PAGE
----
jedit pros: 1. GUI is nicer/exists - fonts, dialogs, etc. 2. (Simple) configuration is nicer. 3. Has more editing features readily available (I hesitated to include this, given that I'm comparing against emacs, but I did find that I discovered useful features more easily by browsing the jedit config/docs than with emacs through apropos/texinfo)

emacs pros: 1. Editing modes are more polished - python, and especially auctex. 2. Remote/console use. 3. Less memory intensive.

A con for both is still occasional unresponsiveness. The reason that I left emacs to begin with was that at the time I still read my mail through emacs, and the fact that emacs was single-threaded meant that whenever I did something "intensive", e.g. open a large mail folder, my entire emacs would stall. I felt like I needed to move away from the emacs- is-my-OS workflow. Now that I've come back to emacs and use it soley as my editor, it's not nearly as bad (and computers have gotten faster in the meantime too :-), but I still find the occasional inability to edit another buffer while emacs does its thing annoying. On the other hand, jedit, being a java app, seems to want a ridiculous amount of memory, and hence I encountered random hiccups from (I'm guessing) gc.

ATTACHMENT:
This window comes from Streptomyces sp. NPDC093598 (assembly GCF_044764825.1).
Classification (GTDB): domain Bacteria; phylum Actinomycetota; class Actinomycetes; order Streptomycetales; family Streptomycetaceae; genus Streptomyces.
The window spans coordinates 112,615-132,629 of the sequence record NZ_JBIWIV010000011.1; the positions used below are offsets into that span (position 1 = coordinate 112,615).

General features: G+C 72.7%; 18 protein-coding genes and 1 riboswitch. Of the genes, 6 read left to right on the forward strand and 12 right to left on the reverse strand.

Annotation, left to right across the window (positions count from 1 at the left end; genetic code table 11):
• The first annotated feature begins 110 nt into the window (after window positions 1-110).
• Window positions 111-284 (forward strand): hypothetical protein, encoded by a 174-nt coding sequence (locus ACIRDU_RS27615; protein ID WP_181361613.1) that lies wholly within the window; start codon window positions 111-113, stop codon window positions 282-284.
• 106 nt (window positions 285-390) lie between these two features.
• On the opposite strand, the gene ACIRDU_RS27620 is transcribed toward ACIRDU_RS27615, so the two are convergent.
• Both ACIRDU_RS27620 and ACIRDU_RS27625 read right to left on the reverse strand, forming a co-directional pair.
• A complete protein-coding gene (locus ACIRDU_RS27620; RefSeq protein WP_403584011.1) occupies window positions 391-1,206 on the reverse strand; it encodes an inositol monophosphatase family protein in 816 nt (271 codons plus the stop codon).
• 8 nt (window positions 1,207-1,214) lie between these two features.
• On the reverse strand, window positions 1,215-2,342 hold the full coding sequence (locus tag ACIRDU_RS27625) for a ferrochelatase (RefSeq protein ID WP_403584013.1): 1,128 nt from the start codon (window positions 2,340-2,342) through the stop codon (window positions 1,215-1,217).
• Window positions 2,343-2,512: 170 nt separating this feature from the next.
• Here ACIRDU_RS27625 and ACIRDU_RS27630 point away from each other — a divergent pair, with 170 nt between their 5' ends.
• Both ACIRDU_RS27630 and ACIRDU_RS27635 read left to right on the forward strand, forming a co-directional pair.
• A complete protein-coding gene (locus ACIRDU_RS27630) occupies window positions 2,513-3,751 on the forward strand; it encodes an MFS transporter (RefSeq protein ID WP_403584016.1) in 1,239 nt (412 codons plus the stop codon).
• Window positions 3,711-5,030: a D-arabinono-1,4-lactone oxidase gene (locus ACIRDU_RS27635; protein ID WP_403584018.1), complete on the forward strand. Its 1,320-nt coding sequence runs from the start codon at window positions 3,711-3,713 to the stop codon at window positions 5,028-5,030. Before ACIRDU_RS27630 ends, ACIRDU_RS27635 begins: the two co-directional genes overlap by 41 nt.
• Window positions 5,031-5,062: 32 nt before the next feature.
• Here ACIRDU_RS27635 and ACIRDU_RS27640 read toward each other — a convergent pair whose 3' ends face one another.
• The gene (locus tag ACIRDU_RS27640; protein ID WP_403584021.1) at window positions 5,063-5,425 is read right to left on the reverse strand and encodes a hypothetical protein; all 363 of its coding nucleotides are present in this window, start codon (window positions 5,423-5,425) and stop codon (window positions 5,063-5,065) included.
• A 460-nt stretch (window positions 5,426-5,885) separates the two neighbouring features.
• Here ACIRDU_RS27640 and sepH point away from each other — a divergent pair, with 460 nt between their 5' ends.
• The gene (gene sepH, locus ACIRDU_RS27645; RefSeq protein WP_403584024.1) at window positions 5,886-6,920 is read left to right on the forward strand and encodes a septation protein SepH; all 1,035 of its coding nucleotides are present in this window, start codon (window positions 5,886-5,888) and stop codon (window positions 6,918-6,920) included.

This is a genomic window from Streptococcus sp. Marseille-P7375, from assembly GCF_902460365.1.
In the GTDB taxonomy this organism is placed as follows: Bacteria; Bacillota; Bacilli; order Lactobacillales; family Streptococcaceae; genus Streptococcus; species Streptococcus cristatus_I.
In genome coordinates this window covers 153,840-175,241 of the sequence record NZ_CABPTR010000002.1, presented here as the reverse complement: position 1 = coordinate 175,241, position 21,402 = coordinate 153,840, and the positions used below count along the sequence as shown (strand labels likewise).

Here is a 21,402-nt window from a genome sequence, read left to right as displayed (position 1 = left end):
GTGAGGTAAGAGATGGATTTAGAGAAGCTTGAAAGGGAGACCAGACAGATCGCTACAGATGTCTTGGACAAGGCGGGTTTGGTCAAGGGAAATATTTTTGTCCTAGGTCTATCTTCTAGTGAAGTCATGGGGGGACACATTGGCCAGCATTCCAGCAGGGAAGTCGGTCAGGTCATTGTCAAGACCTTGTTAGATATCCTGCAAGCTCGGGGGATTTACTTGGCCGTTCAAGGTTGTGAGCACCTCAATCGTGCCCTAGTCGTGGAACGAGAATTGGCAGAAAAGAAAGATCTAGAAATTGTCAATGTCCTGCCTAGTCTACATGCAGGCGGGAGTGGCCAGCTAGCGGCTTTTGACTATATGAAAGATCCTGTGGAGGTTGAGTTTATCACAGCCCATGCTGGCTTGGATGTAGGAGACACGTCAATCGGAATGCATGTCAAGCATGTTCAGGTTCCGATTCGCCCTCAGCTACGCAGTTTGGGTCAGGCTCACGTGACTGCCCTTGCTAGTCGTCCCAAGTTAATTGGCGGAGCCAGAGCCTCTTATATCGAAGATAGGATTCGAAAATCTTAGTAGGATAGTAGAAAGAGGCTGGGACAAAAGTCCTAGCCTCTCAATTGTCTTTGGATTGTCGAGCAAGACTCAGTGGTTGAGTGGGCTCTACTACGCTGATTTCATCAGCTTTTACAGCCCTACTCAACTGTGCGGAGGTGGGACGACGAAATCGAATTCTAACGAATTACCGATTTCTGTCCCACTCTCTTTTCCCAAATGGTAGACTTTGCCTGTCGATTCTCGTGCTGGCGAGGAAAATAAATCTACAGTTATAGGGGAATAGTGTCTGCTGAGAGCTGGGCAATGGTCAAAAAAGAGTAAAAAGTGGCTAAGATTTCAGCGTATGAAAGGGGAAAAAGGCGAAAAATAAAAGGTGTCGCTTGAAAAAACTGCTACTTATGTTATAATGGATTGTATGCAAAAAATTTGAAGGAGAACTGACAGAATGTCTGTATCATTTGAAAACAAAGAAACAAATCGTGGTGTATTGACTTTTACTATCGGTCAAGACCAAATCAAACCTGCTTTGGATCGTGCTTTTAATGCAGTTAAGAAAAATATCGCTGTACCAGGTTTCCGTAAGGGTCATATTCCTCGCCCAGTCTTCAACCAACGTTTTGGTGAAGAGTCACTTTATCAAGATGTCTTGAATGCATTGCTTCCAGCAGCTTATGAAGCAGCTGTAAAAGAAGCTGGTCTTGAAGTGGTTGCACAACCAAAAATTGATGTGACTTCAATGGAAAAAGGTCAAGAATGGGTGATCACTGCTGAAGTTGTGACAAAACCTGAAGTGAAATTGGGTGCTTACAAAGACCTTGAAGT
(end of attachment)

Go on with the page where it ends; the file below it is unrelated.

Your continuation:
Anyways, I think the main advantages and disadvantages of emacs stems from its age - it has a lot of nifty polished packages, but its base architecture AFAICT isn't really conducive to threading (or whatever other technology you want to use to enable snappy multi-task/buffer work environments).

# anonymous

JEdit is incredibly actively developed. I would definitely recommend it or else Eclipse (pydev). Especially the pre-release version of JEdit has much improved syntax rules, like auto-unindenting for ruby, etc. There are many plugins for things like project support, code completion, console access, etc. One plugin I can't live without is the buffertabs one. Set the tabs to show open files on top, and it's similar to a lot of IDEs. Also, set the gutter preference to show line numbers.

# anonymous

Sorry, you're right, Slava did abandon the project. This happened recently, I wasn't aware of it. Sounded too unbelievable! But he has his own programming language now apparently.

# anonymous

A new beta release of jEdit happene in Jan 1, 2006. That is something to chear about.

# Sridhar Ratna